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Back to Basics – Base & Prime Editing

In our most recent Back to Basics feature, we took a look at CRISPR, the gene editing technique that took the world by storm in the early 2010s and continues to dominate the life sciences news cycle. But as the years have gone on new methods have come to fruition, which some believe have even more potential.

Two of these techniques are prime editing and base editing. Both pioneered by the lab of David Liu, they offer an exciting alternative to CRISPR and address some of the shortcomings of this method. In this Back to Basics, we take a look at how base and prime editing work and explore some relevant applications.

Base editing

The first paper describing base editing was published in 2016. It enables precise changes to individual nucleotides within the genome without creating double-strand breaks. Unlike CRISPR-Cas9 technologies, which rely on inducing breaks in the DNA strands that are then repaired by the cell’s own repair machinery, base editing directly converts one DNA base to another at a specific target site.

The key components of base editing include a catalytically inactive form of the Cas9 enzyme (known as dCas9) fused to a base-modifying enzyme, such as cytidine deaminase or adenine deaminase. Instead of cutting the DNA, the dCas9-guide RNA complex is guided to the target site in the genome, where the base-modifying enzyme chemically alters a specific nucleotide base, converting it to a different base without disrupting the DNA backbone.

Base editing offers several advantages over traditional CRISPR gene editing. First, it allows for precise single-base changes, such as converting a C-G base pair to a T-A base pair using a cytosine base editor (CBE) or an A-T base pair to a G-C base pair using an adenine base editor (ABE), without introducing insertions or deletions. This precision reduces the risk of unintended mutations or off-target effects associated with CRISPR-Cas9.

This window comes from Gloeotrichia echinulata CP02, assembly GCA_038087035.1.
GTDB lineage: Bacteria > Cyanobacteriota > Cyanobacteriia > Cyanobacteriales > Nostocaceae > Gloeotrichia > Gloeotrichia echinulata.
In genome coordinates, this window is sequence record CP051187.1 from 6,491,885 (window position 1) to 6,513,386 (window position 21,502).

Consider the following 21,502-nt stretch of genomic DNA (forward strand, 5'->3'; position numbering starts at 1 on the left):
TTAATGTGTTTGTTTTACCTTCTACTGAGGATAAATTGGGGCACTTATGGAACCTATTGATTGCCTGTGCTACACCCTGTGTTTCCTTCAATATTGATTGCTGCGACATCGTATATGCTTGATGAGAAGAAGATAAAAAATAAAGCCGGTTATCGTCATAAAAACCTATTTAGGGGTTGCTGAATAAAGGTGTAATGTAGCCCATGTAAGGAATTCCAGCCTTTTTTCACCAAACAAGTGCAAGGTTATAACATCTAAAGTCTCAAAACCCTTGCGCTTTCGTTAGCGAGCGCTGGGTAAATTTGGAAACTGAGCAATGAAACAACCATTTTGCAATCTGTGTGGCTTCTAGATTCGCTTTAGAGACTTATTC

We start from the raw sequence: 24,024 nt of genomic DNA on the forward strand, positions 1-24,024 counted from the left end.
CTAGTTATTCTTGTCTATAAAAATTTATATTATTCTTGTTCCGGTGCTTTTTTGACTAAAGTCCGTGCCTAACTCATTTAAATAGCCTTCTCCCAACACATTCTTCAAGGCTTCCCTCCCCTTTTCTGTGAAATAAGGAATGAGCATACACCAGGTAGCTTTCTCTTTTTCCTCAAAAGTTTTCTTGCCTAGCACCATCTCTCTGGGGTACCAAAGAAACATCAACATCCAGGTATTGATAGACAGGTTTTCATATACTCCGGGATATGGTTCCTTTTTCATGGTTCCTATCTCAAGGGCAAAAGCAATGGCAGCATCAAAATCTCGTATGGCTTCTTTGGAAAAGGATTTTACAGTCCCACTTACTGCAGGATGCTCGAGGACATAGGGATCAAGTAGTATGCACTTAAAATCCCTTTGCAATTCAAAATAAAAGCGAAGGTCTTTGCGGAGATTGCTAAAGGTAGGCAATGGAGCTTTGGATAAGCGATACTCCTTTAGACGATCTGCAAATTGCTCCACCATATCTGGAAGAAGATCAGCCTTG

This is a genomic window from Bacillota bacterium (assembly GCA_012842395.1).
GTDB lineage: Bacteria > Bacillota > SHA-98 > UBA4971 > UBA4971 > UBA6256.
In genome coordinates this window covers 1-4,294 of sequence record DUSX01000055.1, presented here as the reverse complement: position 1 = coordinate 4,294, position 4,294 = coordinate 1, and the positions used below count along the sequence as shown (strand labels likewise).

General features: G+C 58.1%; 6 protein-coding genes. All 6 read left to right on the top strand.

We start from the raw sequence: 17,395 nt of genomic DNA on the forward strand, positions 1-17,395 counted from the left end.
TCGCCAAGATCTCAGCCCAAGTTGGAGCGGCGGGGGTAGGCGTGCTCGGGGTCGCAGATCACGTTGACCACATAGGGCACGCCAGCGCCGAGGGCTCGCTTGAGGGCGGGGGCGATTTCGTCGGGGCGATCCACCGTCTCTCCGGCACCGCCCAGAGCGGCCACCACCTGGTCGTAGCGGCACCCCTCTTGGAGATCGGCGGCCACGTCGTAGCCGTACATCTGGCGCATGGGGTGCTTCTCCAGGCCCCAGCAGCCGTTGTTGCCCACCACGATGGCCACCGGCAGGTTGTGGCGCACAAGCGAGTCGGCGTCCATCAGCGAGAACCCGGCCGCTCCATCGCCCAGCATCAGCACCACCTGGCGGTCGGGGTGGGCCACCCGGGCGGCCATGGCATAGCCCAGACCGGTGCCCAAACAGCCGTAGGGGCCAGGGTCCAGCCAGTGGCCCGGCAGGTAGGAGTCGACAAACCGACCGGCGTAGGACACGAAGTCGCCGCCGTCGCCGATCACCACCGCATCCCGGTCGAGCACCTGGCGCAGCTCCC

Additionally, base editing can efficiently correct point mutations associated with genetic diseases or introduce specific beneficial genetic changes without the need for DNA double-strand breaks and subsequent DNA repair processes, making it a valuable tool for both basic research and potential therapeutic applications. However, base editing’s biggest limitation is that very few types of point mutation can be changed using CBEs or ABEs.

Prime editing

Next out of the Liu lab, in 2019, was prime editing, also referred to as ‘search-and-replace’ editing. Prime editing is another innovative gene editing technique that allows for precise modifications to the DNA sequence, including insertions, deletions and substitutions, without the need for double-strand breaks. It combines the functions of a catalytically impaired Cas9 enzyme (nickase) and a reverse transcriptase enzyme, along with a unique RNA molecule called prime editing guide RNA (pegRNA).

In prime editing, the Cas9 nickase protein is guided to the target DNA sequence by the pegRNA. Once at the target site, the Cas9 nickase creates a single-strand nick in the DNA. The pegRNA contains a template sequence that specifies the desired edit, as well as a primer-binding site for the reverse transcriptase enzyme.